A Hook Upon Which to Hang Emotions

It seems that emotional investment in an experience requires an ontological assertion about it.

For example, if an image of a painful incident pops into my head, how I react to it will likely differ based on whether the image is a …

  1. Fantasy
  2. Memory of an event

What is the difference between (1) and (2)? If the incident left no lasting traces, then what do I have? With the past gone, what criteria do I have in claiming (2) is more real than (1)? Yet it’s this ontological assertion that forms the bedrock of my emotional investment in (2) over (1).

Or take a play.  People compete, back-stab and then walk away unfazed.  Phenomenally, the incident could be identical to a painful event, yet it’s considered nothing, because it too is not “real”.  Again, an ontological assertion determines the emotional response.

In short, I reify, and as a result, I think I have something “concrete” to cling to.

Many inner paths try to deconstruct this reification, yet often the paths can get involved, and may do their own reification and become crystallized doctrine.  However, one philosophy took non-reification to great lengths: Pyrrhonism. Pyrrhonism advocated the suspension of beliefs about all phenomena.  Further, it encouraged constant investigation of phenomena, with an openness to experience, even if said experience contradicted Pyrrhonism itself! The result of practicing Pyrrhonism was said to be a deep serenity — Ataraxia.

Unfortunately, very little survives of Pyrrhonism today.  However, more recently a Philosophical movement arose with very strong echoes of Pyrrhonism, even if it had a different goal.

This school is Phenomenology.

Phenomenology was an attempt to study phenomena in and of themselves, and a key practice involved Phenomenological Reduction and Epoche — suspending judgment about phenomena. Sound familiar? The result was a type of meditation, and at times language that seemed to hint at happiness.  You can read more about Phenomenalogical Reduction here, but here are some passages from the site to hopefully whet your appetite:

There is an experience in which it is possible for us to come to the world with no knowledge or preconceptions in hand; it is the experience of astonishment. 

Socrates (or Plato or Aristotle, depending on who you read) claimed that Philosophy began in wonder.  However, this wonder often vanishes, to be replaced by canned knowledge, concepts that often superimpose — if not replace — our experience.  So how do we sustain this wonder? Phenomenological Reduction!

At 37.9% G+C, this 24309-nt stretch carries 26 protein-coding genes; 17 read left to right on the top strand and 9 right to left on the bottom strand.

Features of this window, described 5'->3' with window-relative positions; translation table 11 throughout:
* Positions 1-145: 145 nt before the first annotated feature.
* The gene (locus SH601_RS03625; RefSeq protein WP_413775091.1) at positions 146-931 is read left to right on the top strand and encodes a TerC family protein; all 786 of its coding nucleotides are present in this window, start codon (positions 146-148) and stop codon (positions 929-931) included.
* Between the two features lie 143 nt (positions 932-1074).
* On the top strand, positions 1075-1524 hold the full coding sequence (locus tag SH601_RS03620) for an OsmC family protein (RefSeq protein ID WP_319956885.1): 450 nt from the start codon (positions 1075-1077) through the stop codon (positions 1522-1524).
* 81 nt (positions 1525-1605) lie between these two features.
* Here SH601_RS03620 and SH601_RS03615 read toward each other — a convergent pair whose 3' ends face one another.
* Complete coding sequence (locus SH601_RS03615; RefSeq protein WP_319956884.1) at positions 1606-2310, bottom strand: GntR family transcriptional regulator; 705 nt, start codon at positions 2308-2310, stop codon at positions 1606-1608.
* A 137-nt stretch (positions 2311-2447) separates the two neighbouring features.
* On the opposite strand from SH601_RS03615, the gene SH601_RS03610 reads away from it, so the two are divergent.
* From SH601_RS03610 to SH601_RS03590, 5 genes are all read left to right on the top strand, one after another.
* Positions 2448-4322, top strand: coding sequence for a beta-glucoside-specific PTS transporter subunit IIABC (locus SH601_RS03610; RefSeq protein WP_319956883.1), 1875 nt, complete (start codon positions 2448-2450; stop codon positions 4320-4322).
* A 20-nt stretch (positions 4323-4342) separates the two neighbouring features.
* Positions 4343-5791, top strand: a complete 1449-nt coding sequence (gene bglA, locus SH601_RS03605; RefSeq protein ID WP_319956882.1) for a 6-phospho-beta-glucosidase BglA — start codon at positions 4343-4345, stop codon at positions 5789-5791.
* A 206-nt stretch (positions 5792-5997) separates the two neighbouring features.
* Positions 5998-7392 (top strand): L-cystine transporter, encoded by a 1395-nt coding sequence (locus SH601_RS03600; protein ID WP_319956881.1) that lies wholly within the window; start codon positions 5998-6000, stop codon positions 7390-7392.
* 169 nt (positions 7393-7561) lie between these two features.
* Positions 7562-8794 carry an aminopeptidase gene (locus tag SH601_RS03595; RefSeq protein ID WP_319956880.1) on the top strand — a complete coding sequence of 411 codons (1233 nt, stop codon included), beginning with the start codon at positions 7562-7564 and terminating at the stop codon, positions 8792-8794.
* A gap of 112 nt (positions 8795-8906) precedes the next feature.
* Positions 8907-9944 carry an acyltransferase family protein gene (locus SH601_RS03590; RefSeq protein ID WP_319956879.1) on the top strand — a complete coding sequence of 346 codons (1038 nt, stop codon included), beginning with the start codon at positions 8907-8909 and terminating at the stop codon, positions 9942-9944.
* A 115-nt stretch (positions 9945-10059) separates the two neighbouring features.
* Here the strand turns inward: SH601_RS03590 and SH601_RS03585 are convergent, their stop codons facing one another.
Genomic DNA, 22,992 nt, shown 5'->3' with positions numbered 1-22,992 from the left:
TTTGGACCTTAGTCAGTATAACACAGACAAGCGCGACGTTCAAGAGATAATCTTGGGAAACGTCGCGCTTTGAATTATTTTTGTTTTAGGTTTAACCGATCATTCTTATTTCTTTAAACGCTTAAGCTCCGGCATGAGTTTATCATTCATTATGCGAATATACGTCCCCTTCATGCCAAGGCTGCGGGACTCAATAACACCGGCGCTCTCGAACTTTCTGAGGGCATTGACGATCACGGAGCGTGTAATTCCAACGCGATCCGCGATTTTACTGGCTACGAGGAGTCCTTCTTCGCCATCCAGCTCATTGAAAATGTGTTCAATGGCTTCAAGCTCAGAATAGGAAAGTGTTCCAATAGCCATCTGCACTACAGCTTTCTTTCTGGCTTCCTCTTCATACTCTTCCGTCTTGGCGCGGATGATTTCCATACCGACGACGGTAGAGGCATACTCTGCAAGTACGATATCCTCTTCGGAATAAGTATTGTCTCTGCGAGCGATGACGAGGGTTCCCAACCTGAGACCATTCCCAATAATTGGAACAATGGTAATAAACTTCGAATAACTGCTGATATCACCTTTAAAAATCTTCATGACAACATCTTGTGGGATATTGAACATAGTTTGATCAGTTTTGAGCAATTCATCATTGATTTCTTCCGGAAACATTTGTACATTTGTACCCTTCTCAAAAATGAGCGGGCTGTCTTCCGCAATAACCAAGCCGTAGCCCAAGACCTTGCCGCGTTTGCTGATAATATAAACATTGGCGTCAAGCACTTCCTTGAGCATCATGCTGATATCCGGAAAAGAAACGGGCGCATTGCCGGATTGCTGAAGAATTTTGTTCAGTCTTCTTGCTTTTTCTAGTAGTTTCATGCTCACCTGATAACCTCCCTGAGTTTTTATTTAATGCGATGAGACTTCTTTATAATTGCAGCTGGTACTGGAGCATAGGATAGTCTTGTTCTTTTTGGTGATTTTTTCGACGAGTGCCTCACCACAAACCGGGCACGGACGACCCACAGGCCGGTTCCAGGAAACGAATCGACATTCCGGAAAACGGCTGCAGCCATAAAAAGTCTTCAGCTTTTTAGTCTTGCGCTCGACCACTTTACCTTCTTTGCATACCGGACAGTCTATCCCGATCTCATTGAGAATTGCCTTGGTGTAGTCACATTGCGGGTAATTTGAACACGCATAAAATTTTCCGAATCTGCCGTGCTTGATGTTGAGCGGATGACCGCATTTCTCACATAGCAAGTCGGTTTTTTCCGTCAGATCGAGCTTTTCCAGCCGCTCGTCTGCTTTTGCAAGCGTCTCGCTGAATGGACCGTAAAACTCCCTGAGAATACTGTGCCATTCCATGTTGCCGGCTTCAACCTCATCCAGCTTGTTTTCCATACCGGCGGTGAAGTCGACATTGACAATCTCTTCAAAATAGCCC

The phenomenological reduction is at once a description and prescription of a technique that allows one to voluntarily sustain the awakening force of astonishment so that conceptual cognition can be carried throughout intentional analysis, thus bringing the “knowing” of astonishment into our everyday experience.

[…] The path to the attainment of this perspective is a species of meditation, requiring rigorous, persistent effort and is no mere mental exercise. […] and initially brings about a radical transformation of the individual performing it similar to a religious conversion.

The “religious conversion” is intriguing and makes me wonder if this was purely an “academic” philosophy, or if some hints as to the ultimate impact on our well-being were felt.

Interestingly enough, once we start, we end up seeking the “self”…

[…] all consciousness is consciousness of something; […]  Furthermore, since we are always already in a world, the first task of epistemology is to properly and accurately describe what is already the case; and we can do this only if we begin with a thorough examination of consciousness itself and carry that examination all the way back to the “I” in the “I Am.” Husserl speaks of going “back” [ruckfrage] because we must begin where we are; and where we are includes a sense of self whose identity is temporarily seated in the sedimented layers of consciousness built up through our temporal experiences. Hence, if we are to encounter the “I” we must dig back down through those layers or we must continually present ourselves with the question: who is “I”? as we consider the great variety of things with which we have identified. This questioning back is the method of the phenomenological reduction and aims to lay bare the “I”—the condition for the possibility of knowledge.